• Bet $10 and lose (bankroll at. 10).
  • Bet $20 and lose (- 30).
  • Bet $40 and lose (- 70).
  • Bet $80 and lose (- 150).
  • Bet $160 and lose (- 310).
  • Bet $320 and lose (- 630).
  • Bet $640 and lose (- 1,270).
  • Bet $1,280 and lose (- 2,550).
  • Table betting limit is $2,000.

You’ve hit the table betting limit after eight straight losses in this example. And while the odds of losing eight consecutive even-money bets are low, it still happens sometimes.

I personally use betting systems with roulette on occasion. But my point is that you should never get carried away and think that these strategies are the path to guaranteed wins.

Can You Beat Roulette with Wheel Bias?

Roulette offers one of the few legitimate advantage-play techniques, called wheel bias.

The first element of wheel bias involves recording thousands of spins on a single roulette wheel. The goal is to get enough data that you can find out if the wheel is favoring certain numbers/sections.

You then use this information to bet on the numbers that the wheel is favoring.

Wheel bias has been proven to work by gambling legends like Billy Walters, Gonzalo García Pelayo, and Joseph Jagger. Each of these players made millions of dollars by identifying roulette wheels that were biased towards certain numbers.

If you’re a serious roulette player, this might inspire you to go to the nearest casino and start recording wheel results. But here’s my advice – don’t!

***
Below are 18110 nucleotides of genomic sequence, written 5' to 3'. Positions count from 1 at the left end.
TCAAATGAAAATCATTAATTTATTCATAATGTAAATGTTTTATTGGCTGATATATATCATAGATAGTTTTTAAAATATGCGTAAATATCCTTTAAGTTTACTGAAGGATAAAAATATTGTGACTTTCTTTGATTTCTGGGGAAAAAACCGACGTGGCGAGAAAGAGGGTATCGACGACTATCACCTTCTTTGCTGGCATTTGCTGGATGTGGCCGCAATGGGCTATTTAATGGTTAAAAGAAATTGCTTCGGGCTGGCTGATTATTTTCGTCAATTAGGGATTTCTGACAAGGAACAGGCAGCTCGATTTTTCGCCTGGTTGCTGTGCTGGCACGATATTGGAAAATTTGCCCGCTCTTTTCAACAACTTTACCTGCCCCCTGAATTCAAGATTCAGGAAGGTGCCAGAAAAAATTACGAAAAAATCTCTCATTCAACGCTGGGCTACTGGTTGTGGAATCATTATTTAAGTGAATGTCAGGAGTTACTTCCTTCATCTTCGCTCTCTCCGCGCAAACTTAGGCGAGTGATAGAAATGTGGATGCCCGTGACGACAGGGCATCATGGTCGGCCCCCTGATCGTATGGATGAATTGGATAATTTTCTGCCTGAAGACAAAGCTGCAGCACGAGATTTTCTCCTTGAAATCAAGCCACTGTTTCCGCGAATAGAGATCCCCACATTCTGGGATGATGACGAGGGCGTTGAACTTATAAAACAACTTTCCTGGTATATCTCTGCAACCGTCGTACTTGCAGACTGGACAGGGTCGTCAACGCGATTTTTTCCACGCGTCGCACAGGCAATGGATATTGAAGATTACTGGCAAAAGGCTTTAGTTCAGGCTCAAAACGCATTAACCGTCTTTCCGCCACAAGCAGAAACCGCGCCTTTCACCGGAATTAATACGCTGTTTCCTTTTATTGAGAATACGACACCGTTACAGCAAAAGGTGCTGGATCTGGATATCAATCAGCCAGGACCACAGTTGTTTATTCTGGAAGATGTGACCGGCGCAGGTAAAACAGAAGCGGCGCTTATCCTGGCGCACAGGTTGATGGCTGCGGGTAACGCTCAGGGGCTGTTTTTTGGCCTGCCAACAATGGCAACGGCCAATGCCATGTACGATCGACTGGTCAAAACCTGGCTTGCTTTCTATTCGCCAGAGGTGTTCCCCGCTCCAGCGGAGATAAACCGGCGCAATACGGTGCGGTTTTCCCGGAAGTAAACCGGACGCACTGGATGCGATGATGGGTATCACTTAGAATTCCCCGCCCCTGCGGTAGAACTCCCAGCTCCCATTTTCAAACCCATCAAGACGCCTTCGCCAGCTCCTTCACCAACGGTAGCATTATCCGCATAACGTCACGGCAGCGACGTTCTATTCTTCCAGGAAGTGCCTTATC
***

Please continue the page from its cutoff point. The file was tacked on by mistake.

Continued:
The modern wheel bias user faces three big challenges these days:

  • Starburst wheels are less likely to wear down than wooden wheels.
  • Casinos can track results through electronic scoreboards.
  • Casinos won’t like you standing around for hours/days and recording roulette spins.

The first point is the most damning because there’s no way that you can effectively use wheel bias if wheels aren’t favoring certain numbers.

John Huxley manufactures the Starburst wheel to help casinos combat wheel bias. The metal frets on this wheel are much sturdier than wooden frets, thus making it very unlikely that the wheels will break down.

Electronic scoreboards also present problems because casinos are no longer oblivious to when their wheels break down. They can use this data to figure out if they have a roulette wheel that’s off.

Finally, there’s no way that I personally would be comfortable standing around roulette tables for hours and tracking numbers.

I don’t know how previous wheel bias and experts pulled off this feat without being harassed by casino employees. In any case, this is just one more roadblock to effectively using wheel bias.

Perhaps there are still some biased wheels out there somewhere in the casino world. But just keep in mind that it’s far tougher to pull off this feat today.

Conclusion

You can’t guarantee roulette winnings by using a betting system. It’s also highly unlikely that you’ll find a biased wheel and make a fortune.

But there are still some things that you can do to win more consistently in roulette, including finding the best games and picking up comps.

Both land-based and online casinos offer good roulette games if you know where to look. And you can visit casino websites or do online research to figure out who has the top rewards.

Playing French and European roulette along with good comps will dramatically improve your winning percentage in roulette.